Ah, student success.
At my particular institution (and I would assume most others), student success is still largely defined by students’ abilities to produce “good grades”.
Of course, for these grades to be measured accurately, it requires course instructors to consider what success means before they have begun teaching the course– all marking should be used against these success markers, and this should inform the assessment process. This should be shared by TA’s or anyone else marking student assignments, participation, etc. This requires time, foresight and expertise in assessment… it’s not easy. I wonder how many instructors have this capability, as so many are researchers, rather than trained teaching practitioners. I wonder if the course instructors have the support, time, and opportunity to consider their own assessment strategies? Especially as so many course instructors are increasingly precarious sessional staff members.
I think about how campuses and institutions might look and feel different if we used other markers of success to create a more holistic climate. What if we considered student connection, or commitment to community, responsibility for families, etc.? I feel that Student Affairs sometimes takes this up as factors in its own definition of student success, but from the student perspective I would imagine this is perceived as in addition to the large pressures of succeeding academically first.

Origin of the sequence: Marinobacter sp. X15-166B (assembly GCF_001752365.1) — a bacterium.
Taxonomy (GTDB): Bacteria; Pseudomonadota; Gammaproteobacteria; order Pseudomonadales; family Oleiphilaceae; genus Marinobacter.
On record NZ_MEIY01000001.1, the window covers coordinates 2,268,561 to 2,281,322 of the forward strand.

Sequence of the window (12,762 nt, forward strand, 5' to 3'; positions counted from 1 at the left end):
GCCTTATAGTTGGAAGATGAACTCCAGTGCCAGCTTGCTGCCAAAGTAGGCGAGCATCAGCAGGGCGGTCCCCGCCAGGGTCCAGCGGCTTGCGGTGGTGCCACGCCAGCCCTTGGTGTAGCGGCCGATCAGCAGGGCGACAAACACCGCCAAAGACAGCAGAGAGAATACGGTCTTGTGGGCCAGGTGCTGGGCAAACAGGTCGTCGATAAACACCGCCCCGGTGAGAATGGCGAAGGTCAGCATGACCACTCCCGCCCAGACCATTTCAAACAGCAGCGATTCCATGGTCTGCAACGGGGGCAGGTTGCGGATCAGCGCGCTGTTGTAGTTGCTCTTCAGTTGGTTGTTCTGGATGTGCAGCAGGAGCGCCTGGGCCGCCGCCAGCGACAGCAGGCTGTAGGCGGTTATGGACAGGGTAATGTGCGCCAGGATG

Trish rightly asks “what if we used other markers of success”. Grades are a zoomed in perspective. But, for me, the question still requires a complete zoom-out to get at the most encompassing thing, the thing that we would all agree upon. And then, from that common ground, we can zoom in, by degrees.
So, in the fully zoomed out view: a student has had a successful experience… if their life has improved. Student Success = an improved life.